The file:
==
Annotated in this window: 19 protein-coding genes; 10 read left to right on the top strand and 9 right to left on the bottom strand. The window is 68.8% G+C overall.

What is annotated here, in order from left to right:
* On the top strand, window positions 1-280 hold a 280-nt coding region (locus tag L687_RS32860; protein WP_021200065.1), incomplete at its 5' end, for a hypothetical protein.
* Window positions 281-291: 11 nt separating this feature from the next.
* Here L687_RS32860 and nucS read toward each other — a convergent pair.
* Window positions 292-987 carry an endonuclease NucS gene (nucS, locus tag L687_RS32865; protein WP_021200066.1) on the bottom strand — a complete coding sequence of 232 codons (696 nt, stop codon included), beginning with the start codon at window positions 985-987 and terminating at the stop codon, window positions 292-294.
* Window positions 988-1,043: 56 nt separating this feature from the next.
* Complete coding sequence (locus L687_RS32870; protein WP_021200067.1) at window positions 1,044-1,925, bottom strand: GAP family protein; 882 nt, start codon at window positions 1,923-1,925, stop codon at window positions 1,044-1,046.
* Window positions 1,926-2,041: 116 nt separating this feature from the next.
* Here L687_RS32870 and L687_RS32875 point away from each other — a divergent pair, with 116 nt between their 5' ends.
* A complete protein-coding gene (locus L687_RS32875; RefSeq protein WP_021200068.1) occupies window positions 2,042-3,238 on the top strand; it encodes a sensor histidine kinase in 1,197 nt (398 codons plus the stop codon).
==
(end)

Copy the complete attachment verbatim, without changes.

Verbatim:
Annotated in this window: 19 protein-coding genes; 10 read left to right on the top strand and 9 right to left on the bottom strand. The window is 68.8% G+C overall.

What is annotated here, in order from left to right:
* On the top strand, window positions 1-280 hold a 280-nt coding region (locus tag L687_RS32860; protein WP_021200065.1), incomplete at its 5' end, for a hypothetical protein.
* Window positions 281-291: 11 nt separating this feature from the next.
* Here L687_RS32860 and nucS read toward each other — a convergent pair.
* Window positions 292-987 carry an endonuclease NucS gene (nucS, locus tag L687_RS32865; protein WP_021200066.1) on the bottom strand — a complete coding sequence of 232 codons (696 nt, stop codon included), beginning with the start codon at window positions 985-987 and terminating at the stop codon, window positions 292-294.
* Window positions 988-1,043: 56 nt separating this feature from the next.
* Complete coding sequence (locus L687_RS32870; protein WP_021200067.1) at window positions 1,044-1,925, bottom strand: GAP family protein; 882 nt, start codon at window positions 1,923-1,925, stop codon at window positions 1,044-1,046.
* Window positions 1,926-2,041: 116 nt separating this feature from the next.
* Here L687_RS32870 and L687_RS32875 point away from each other — a divergent pair, with 116 nt between their 5' ends.
* A complete protein-coding gene (locus L687_RS32875; RefSeq protein WP_021200068.1) occupies window positions 2,042-3,238 on the top strand; it encodes a sensor histidine kinase in 1,197 nt (398 codons plus the stop codon).